LONDON, U.K. - In a bid to test the ability of Britain's financial institutions to withstand a major cyberattack, the Bank of England staged a one-day war-gaming exercise on Friday.
According to the Bank of England, the exercise was conducted on Friday in partnership with the City regulator the Financial Conduct Authority, the U.K. Finance, the industry trade body and the Treasury and was triggered by a spate of data breaches in the financial sector.
In a bid to test the resilience of the firms, the Bank of England conducted the exercise to also ensure that firms are able to meet certain minimum recovery standards after a cyberattack.
Previously, the bank has raised concerns regarding the disruption to one bank's payments - which it pointed out could have a direct impact on the economy, by preventing its customers from paying for goods and services.
According to the Bank of England, such an act could also cause a ripple effect which would spread to other banks.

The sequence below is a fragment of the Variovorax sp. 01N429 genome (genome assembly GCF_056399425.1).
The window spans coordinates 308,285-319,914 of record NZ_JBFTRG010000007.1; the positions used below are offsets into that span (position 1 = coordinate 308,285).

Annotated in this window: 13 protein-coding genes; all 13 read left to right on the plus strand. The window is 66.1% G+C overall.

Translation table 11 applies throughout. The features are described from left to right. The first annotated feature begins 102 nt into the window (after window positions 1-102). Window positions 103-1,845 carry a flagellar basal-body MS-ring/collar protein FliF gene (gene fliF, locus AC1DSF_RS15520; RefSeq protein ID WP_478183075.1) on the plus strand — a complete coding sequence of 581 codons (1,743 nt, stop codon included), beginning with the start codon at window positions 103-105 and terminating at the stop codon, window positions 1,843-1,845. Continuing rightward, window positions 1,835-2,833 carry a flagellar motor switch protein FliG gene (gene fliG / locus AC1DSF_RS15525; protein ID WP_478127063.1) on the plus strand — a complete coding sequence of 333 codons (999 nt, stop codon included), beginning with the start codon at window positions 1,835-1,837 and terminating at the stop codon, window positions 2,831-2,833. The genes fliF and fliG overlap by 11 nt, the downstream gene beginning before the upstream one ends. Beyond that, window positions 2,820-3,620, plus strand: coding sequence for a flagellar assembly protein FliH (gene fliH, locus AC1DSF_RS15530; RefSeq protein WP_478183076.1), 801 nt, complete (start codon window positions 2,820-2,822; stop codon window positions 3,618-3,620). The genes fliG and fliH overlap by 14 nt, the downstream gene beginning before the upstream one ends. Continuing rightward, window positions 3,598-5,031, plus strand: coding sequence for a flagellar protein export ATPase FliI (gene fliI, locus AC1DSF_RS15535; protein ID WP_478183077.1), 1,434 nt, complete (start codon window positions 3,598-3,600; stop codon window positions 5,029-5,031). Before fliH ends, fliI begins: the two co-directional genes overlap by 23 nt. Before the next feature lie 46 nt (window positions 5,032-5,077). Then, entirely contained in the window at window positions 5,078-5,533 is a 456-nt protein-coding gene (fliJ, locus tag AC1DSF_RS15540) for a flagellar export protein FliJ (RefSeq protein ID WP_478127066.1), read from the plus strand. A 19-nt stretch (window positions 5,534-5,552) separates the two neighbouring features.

The Bank of England said in a statement, "The exercise will help authorities and firms identify improvements to our collective response arrangements, improving the resilience of the sector as a whole."
The Bank has clarified that the exercise was not carried out on a pass or fail basis and said that it would made some of the lessons learned public.
The day-long voluntary war gaming exercise, which saw by 40 firms, including leading banks, was designed by the Bank of England, along with input from the National Cyber Security Centre, a branch of Britain’s intelligence and security service, GCHQ.